Nation

Evangelicals’ support for Trump tested by vulgarity

Pastor Mark Burns from South Carolina was skeptical about what Trump said in the Oval Office meeting, but said if the remarks were true, the president was only reacting to poor conditions in Haiti and Africa that were the fault of ‘‘lazy governments’’ there.
Richard Drew/Associated Press
Pastor Mark Burns from South Carolina was skeptical about what Trump said in the Oval Office meeting, but said if the remarks were true, the president was only reacting to poor conditions in Haiti and Africa that were the fault of ‘‘lazy governments’’ there.

NEW YORK — President Trump’s vulgar remarks about the United States’ admission of immigrants from Haiti and Africa have spotlighted the sharp divide among American evangelicals about his presidency.

While some of his evangelical backers expressed support for his leadership, other conservative Christians are calling the president racist and say church leaders had a moral imperative to condemn him.

‘‘Your pro-life argument rings hollow if you don’t have an issue with this xenophobic bigotry,’’ tweeted pastor Earon James of Relevant Life Church in Pace, Fla.

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Trump won 80 percent of the white evangelical vote in the 2016 election. But recent polls show some weakening in that support, with 61 percent approving of his job performance, compared with 78 percent last February, according to the Pew Research Center.

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Still, conservative Christians remain as polarized over his leadership.

Many evangelical leaders who defended him in the past would not comment on Trump’s remarks to a group of senators. A few offered some criticism. Pastor Ronnie Floyd, a former president of the Southern Baptist Convention, said it was ‘‘not good’’ to devalue any person.

Johnnie Moore, a public relations executive and a leader among Trump’s evangelical advisers, said the reports of what Trump said were ‘‘absolutely suspect and politicized.’’

Pastor Mark Burns from South Carolina was skeptical about what Trump said in the Oval Office meeting, but said if the remarks were true, the president was only reacting to poor conditions in Haiti and Africa that were the fault of ‘‘lazy governments’’ there.

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The Rev. Robert Jeffress, pastor of First Baptist Dallas and a frequent guest at the White House, said that apart from the president’s choice of words, ‘‘Trump is right on target in his policy,’’ putting the needs of the United States above those of other countries.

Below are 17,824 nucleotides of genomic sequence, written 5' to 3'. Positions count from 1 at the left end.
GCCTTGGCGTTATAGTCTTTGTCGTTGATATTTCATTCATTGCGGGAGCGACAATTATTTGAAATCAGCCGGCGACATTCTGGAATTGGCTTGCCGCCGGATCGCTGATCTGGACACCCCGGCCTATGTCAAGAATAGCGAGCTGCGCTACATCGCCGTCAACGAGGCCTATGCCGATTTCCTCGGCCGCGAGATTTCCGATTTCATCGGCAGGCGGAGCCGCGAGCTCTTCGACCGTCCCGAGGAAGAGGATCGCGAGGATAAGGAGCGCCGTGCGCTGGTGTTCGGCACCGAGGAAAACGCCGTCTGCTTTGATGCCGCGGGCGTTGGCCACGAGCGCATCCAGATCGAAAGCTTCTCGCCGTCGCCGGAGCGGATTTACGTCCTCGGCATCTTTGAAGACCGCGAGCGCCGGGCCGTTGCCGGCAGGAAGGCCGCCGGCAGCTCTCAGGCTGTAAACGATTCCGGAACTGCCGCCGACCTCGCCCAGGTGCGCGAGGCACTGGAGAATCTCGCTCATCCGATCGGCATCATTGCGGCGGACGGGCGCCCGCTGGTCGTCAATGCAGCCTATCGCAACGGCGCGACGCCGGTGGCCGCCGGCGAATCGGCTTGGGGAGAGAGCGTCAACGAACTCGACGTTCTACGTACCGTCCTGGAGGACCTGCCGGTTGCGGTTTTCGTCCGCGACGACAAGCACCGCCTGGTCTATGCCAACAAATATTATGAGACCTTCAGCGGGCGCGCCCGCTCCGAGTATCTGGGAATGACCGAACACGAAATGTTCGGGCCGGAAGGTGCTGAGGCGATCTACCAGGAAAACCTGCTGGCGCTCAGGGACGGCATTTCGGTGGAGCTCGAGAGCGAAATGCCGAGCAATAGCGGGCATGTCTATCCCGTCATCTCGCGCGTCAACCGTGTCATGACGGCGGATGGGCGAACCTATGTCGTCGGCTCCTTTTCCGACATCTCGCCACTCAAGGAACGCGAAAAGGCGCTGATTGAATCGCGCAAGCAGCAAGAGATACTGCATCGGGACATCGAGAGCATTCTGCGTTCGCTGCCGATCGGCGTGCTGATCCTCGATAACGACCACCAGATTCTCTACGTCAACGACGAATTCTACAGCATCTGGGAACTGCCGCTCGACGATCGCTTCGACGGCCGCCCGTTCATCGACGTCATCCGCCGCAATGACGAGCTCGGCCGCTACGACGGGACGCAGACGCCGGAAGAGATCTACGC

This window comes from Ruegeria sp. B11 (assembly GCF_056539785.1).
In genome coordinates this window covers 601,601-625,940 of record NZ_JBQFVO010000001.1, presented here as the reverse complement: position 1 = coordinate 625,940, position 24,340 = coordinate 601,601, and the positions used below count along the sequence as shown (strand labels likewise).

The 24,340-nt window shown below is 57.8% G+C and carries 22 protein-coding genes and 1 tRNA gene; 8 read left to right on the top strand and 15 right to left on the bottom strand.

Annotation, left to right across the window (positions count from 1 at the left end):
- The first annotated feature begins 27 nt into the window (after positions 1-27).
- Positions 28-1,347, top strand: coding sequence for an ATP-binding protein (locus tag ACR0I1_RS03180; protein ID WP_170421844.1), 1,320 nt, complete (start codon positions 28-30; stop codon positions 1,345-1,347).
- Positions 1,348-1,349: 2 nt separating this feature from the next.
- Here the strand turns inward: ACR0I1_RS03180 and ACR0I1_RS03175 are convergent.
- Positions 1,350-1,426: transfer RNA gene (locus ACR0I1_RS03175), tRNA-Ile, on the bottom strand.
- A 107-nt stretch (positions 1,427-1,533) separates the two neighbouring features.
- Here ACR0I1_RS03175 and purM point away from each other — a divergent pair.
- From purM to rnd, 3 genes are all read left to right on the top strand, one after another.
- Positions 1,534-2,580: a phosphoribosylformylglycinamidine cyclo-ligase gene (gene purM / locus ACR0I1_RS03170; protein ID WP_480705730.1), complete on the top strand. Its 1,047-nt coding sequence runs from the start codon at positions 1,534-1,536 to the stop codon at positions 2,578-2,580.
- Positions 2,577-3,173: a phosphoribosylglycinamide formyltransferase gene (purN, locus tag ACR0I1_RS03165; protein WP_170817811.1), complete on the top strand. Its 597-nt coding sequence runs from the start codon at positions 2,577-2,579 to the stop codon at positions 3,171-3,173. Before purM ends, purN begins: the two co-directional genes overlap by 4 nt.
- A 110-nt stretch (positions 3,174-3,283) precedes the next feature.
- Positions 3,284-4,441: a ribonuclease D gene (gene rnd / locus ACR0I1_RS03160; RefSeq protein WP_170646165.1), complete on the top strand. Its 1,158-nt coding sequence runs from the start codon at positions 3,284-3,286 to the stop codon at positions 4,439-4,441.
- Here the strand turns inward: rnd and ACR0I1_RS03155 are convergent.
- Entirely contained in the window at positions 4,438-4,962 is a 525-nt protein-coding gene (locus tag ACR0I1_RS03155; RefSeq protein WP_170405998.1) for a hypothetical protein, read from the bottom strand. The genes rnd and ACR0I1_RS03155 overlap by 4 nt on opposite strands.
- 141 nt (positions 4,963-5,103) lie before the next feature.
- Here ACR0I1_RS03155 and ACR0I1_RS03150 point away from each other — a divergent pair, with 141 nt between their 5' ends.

Yet anger spread among other conservative Christians.

They posted family photos on social media and proudly noted immigrant relatives. Bishop Talbert Swan of the Church of God in Christ, or COGIC, the country’s largest black Pentecostal denomination, tweeted a photo of one of his grandchildren born to what Swan said was his ‘‘educated, hard-working’’ Haitian-American daughter-in-law.

Swan, based in Springfield, Mass., called Trump’s comments ‘‘vile, foul-mouthed, racist,’’ and posted the hashtag #ImpeachTrump.

A significant number of African immigrants are Christians who joined US evangelical congregations, and many have become advocates for more generous immigration policies and critics of Trump’s views on the issue.

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Thabiti Anyabwile, pastor of Anacostia River Church, a Southern Baptist congregation in Washington, said his church includes Christians from Rwanda, Nigeria, Guyana, Cameroon, and Zimbabwe.

‘‘This is my immigrant family, my true brothers and sisters in Christ Jesus,’’ he wrote on the site of The Gospel Coalition, an evangelical group.

‘‘As a shepherd, I cannot abide the comments our president makes regarding immigrant peoples and their countries of origin,’’ Anyabwile said. “I cannot leave them alone to hear racist barbs, evil speech, incendiary comment, and blasphemous slander against the image and likeness of God in which they are made.’’

American connections with Christians overseas also have grown in recent years through mission projects often in Haiti and Africa.

In one of the more dramatic examples, Rick Warren, author of ‘‘The Purpose Driven Life,’’ created a partnership between his Saddleback Church in California and the government of Rwanda that involved short mission trips by more than 2,000 congregants.

Church members worked with more than 4,000 Rwandan churches providing health care, training pastors and helping orphan, among other projects.

At the same time, evangelicals are increasingly aware in a geographical shift in global Christianity. As its numbers shrink in North America and Western Europe, the Christian population is exploding in Africa, Asia, and elsewhere, creating ties across borders.

Todd Johnson, director of the Center for the Study of Global Christianity at Gordon-Conwell Theological Seminary, said African Christians closely follow evangelical voting in the United States, and have deep concern about American evangelical support for Trump.

‘‘I heard many Africans say they were dumbfounded by this,’’ Johnson said.

The Rev. Tish Harrison Warren, an author and Anglican priest who serves at The Church of the Ascension in Pittsburgh, worried about the fallout for the fellowship of evangelicals outside and inside the United States.

Her denomination, the Anglican Church in North America, was formed under the leadership of African Anglican bishops to serve conservative US Episcopalians and others. Her local church includes parishioners from Uganda, Iran, Turkey, China, and other countries.

‘‘It hurts evangelism,’’ Warren said of the president’s comments. ‘‘I’ve sort of come to expect him to say outlandish things. I sort of expect that from him. But I do expect more from the church and from Christian leaders.’’